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It’s time to ask the doubters… Why are you an Arsenal Fan?



Great Expectations – Why are you an Arsenal Fan?

Guo Sheng Lee

I’ve been putting off writing this piece for quite a while now, as work has limited the time I have to write for Untold. However, after reading the piece on Le Grove and actually visiting the blog for the first time, I felt it was time to write about the expectations of our fans and ask what supporting the Arsenal really means to us.

In this piece, I will not try to tell others what to do as supporters as I believe everyone has their right to their own opinion, but I will definitely question certain preconceptions of entitlement that most fans seem to have with regards to their club.

For starters, we should ask ourselves – why do we support Arsenal? What made us truly want to be involved with this club? Was it the influence of family? The style of football that is played? Or is it success?

I believe that we should ask ourselves what really made us supporters, as I’m certain most of us never truly thought about it, despite it being absolutely fundamental. This is a question we have to ask ourselves and find the answer to before we can continue with the next round of questioning. I’m not going to try to offer any broad categories of support, as I believe the experience of being a fan is a very personal one, and you really have to put it in your own words to achieve self-actualization.

What I’ll do though, is briefly share what made me an Arsenal supporter. I’m a late supporter of the club, as I only began watching Arsenal in 2001. I set out watching football to socialize with my friends, and never intended to support a club, but as the years went by, I gradually became a supporter of Arsenal because I enjoyed the stylish football being played that simply wasn’t available anywhere else.

I suppose that was the first level of support, and it’s only been recently that I’ve grown to want the best for the club and admire its principles away from the field. Thus, you could say that I support the club because I enjoy the style of football being played and the decency of the club that I’ve witnessed over the last few years.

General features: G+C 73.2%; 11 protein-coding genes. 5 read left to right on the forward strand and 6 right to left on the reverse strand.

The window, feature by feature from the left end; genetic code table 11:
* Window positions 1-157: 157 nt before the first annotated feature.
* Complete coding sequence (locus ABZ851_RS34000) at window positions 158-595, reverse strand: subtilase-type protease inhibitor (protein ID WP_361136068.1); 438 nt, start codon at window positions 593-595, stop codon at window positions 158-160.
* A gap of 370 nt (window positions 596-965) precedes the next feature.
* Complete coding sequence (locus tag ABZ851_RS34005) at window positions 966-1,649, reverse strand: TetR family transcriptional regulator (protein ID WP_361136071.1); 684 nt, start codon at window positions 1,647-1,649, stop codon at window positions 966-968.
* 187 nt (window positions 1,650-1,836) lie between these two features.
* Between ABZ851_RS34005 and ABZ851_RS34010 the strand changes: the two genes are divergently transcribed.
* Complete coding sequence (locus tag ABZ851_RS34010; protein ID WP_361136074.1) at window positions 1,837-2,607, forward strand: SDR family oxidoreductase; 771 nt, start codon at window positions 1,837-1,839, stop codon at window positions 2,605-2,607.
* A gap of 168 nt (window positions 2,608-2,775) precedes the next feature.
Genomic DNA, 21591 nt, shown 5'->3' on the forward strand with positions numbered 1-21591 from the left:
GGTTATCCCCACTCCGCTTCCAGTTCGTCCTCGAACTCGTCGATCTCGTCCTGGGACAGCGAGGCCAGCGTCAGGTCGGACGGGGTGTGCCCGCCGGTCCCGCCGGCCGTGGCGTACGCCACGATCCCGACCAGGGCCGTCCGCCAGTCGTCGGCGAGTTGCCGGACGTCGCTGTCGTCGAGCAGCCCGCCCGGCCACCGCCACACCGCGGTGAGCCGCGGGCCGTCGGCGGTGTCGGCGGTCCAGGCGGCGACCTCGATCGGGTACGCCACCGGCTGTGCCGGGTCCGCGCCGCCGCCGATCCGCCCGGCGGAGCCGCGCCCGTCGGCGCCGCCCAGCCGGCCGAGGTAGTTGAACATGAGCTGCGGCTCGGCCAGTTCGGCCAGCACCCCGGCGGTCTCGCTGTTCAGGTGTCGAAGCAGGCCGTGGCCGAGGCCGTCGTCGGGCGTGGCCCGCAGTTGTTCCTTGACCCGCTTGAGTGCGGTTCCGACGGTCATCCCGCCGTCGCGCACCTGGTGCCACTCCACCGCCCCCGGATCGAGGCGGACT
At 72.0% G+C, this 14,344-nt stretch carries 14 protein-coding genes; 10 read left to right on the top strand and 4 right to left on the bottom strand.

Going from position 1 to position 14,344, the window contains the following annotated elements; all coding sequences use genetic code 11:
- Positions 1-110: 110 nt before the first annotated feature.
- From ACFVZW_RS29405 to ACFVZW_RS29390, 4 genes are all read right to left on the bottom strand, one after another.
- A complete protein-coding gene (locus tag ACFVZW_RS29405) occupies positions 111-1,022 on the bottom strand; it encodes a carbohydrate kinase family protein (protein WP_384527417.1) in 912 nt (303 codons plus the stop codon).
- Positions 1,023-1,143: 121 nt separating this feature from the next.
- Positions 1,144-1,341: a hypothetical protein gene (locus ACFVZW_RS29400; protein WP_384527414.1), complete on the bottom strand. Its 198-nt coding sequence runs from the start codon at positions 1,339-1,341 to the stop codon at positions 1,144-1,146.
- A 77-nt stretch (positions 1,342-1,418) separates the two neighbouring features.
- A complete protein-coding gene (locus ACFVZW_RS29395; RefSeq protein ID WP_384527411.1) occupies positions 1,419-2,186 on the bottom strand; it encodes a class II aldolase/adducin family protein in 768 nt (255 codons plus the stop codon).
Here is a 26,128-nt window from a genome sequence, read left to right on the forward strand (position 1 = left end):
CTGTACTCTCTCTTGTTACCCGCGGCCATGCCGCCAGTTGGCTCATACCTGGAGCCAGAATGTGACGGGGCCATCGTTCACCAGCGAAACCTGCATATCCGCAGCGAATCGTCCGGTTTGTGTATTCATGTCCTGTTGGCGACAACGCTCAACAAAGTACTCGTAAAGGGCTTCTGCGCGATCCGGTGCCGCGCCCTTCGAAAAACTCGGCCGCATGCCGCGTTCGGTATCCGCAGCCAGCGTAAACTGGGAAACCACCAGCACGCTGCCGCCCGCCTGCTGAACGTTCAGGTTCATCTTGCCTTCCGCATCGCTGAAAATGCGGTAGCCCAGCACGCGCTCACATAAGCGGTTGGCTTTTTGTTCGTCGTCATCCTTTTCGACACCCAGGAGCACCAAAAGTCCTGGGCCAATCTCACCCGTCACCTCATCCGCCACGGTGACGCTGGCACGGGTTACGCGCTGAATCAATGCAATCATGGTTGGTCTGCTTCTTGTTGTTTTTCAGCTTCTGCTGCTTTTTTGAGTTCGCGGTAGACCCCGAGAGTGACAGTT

As a fan, I’d say I have a stake in the club in terms of passion and commitment, but much less so in terms of actually being a shareholder or a season ticket holder, due to the fact that I live in Singapore.

However, I believe that does not give me less of a stake in the club, as it is an emotional investment – it’s pretty terrible staying up for a Champions League match at 3 in the morning only to see the club get hammered by Barca, so much so that it affects me for the next few days, but I’m still happy to be a supporter of the club.

I don’t feel that it was a waste of time as it’s unrealistic to expect one’s club to win every single game. However, that being said, I do feel for the away fans that paid good money and took the time to go to the Nou Camp to cheer the club on. It’s something I don’t think I’m able to comprehend due to a lack of experience, but on the face of it I have to say I admire them, and if they have any complaints, I’d totally understand.

However, complaining is one thing, but when it reaches the point where it results in calls for the sackings of the board, manager and players, and descends into a cloud of negativity, I really do believe that we have crossed the line. As supporters, we have a choice to either support the club or not support the club, and it’s entirely up to us to choose.

It’s not as though it’s the government and we have no choice but to pay taxes, but it’s simply optional when it comes to supporting the Arsenal. We are not citizens of Arsenal, we are but supporters who willingly invest our time and money to support the club, and let’s be honest, the club is a business and we are its consumers.

While the club may often portray itself as a community, and attempt to draw in fans, it is still a business after all.

As consumers, for example, we don’t buy branded goods simply because our parents have done the same, and we don’t ask to sack the board of Calvin Klein for shoddy, expensive briefs. We have other options and we know that, but we don’t seem to see the parallel in football. If you don’t support Arsenal’s board, manager and players, what exactly are you supporting the club for?